The increasing availability and adoption of SSO on popular websites appears to have led to an increase in phishing pages that pretend to be SSO pages according to a blog post by researchers at Sucuri.
Luke Leal, a malware researcher at Sucuri, said that SSO is very convenient for most users. It means they don’t need to manage an ever-increasing list of login credentials, and can instead use a single login credential to authenticate with various services.
But malicious pages have been discovered to replicate popular services’ login processes like Dropbox or Docusign.
"Instead of logging in to the intended service, the users’ SSO login credentials are phished and passed off to bad actors," he said.
He added that phishing pages inform users that they can log into a third-party service (like Dropbox) by using their SSO email account from one of the popular providers.
Leal said that prior to SSO’s popularity, this was not common phishing tactic. "It would be highly unusual for someone to enter their email address and password when they were trying to log into a third-party service," he said.
In his investigations, he noted that in the past phishers would commonly set up individual phishing pages tailored to replicate the login page of each email provider.
"For example, the phishing pages for Google, Hotmail, or AOL would exist in various subdirectories so that campaigns can replicate the address bar URL of each targeted service," he said.
Leal said that to mitigate damage in the event that your login information is compromised, the best solution is to use two-factor authentication.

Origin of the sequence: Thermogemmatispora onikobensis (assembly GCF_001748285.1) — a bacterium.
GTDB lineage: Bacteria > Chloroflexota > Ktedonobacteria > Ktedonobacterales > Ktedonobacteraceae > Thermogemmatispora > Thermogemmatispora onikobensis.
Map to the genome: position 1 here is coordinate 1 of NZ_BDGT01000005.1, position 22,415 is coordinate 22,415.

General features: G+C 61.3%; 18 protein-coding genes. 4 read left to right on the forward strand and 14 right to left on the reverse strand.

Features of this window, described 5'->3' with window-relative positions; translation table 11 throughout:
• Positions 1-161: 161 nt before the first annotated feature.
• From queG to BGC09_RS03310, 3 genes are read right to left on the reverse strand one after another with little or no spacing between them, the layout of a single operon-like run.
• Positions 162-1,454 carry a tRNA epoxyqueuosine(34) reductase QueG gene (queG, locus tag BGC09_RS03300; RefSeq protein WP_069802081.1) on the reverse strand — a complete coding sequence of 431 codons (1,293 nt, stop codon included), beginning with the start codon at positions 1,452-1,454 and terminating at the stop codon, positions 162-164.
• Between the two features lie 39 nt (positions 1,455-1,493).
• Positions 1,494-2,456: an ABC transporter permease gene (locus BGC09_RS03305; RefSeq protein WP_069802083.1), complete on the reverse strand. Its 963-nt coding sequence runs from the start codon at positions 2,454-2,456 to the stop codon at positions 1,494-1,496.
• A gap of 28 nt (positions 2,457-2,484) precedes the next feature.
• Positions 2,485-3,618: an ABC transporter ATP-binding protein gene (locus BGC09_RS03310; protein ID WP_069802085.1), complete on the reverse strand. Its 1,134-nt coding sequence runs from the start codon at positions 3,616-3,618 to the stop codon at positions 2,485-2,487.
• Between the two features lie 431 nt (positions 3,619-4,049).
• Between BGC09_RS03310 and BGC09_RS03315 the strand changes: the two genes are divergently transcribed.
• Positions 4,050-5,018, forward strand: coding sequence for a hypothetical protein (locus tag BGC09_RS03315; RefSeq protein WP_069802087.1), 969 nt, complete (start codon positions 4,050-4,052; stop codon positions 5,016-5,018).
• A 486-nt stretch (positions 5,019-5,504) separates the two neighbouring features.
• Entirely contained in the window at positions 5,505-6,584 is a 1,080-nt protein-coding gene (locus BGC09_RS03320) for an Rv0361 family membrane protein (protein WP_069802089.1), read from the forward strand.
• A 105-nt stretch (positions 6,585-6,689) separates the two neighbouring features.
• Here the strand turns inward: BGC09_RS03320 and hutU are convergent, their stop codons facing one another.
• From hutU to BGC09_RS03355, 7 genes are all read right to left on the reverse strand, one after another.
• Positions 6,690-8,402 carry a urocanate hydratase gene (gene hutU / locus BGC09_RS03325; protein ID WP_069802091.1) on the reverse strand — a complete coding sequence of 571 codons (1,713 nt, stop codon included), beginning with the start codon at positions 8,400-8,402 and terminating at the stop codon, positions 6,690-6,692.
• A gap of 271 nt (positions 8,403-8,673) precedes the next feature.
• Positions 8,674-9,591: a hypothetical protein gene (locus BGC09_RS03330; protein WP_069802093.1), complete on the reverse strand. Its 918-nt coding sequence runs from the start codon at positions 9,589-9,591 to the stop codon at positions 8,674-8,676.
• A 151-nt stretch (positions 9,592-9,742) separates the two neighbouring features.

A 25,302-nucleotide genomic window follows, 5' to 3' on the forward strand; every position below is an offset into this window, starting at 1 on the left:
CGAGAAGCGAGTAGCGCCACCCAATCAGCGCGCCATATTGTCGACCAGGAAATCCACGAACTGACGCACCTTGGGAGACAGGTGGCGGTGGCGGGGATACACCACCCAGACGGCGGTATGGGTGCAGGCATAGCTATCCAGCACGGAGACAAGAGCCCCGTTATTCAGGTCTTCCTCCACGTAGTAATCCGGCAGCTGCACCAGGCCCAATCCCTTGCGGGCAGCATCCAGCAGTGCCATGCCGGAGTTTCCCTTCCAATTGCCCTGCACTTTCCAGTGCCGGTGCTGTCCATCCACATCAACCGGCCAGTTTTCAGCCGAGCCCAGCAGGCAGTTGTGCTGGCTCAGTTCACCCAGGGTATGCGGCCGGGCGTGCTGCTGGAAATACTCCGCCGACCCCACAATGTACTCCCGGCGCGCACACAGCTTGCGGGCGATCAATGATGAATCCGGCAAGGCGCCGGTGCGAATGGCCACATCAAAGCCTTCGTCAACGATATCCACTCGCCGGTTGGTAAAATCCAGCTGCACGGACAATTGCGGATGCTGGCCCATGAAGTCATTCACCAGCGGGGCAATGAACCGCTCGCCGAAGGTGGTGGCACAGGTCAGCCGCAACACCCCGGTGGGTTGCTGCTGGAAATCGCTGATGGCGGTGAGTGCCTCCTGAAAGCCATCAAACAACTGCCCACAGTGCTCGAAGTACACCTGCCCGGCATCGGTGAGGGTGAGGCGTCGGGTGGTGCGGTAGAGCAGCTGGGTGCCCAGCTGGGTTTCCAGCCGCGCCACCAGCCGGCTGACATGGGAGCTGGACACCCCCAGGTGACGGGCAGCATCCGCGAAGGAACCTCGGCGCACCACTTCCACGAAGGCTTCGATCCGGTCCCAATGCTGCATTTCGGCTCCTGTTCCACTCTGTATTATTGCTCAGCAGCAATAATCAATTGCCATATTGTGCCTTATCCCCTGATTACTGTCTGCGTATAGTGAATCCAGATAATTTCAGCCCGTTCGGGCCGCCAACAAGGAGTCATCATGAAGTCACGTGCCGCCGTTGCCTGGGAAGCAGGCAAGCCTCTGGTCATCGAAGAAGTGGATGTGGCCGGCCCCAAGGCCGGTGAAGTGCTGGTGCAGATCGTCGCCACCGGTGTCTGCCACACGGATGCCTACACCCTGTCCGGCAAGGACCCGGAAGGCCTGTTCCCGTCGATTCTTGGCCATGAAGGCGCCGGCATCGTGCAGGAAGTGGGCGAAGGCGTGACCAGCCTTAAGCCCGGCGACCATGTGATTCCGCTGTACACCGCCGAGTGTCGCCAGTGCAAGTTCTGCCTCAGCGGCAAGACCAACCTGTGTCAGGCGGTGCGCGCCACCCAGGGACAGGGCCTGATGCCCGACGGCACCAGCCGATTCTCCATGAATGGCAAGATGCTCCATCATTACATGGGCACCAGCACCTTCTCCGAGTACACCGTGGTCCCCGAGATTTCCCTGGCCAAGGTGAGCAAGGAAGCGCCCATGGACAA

"Two factor authentication makes it much more difficult for bad actors to access your account, as they require a secondary authentication method to complete the login process. We suggest avoiding SMS authentication whenever possible, as SMS messages can be intercepted and are not as secure as other multi-factor authentication methods," he added.
Javvad Malik, security awareness advocate at KnowBe4, told SC Media UK that the use of SSO, or other authentication mechanisms not only creates convenience for users, but also helps make sites more secure. Especially for smaller companies that may not have the resources to deploy strong authentication, leveraging SSO from sites like Google can benefit all parties.
"And while these measures tighten the technical controls and limit technical attacks that can be launched, it pushes criminals further down the route of attacking the user though phishing or other social engineering attacks. It's therefore important that along with better technical controls, including multi-factor authentication, users need to be made aware of the risks of phishing attacks, how to spot them, and how to report if they fall victim," he said.
Jake Moore, cyber-security specialist at ESET, told SC Media UK that it’s imperative to only use single-sign-on with websites where you know the URL to be correct.
"Phishing emails are becoming more effectively constructed and better at influencing people into handing over passwords and/or other personal information," he said.
"I personally still prefer using a password manager which stores all your unique passwords separately. This then protects you from losing all your SSO password should a phishing email nefariously steal it. Having separate passwords for different accounts limits the amount of data that can be breached if a password is stolen."
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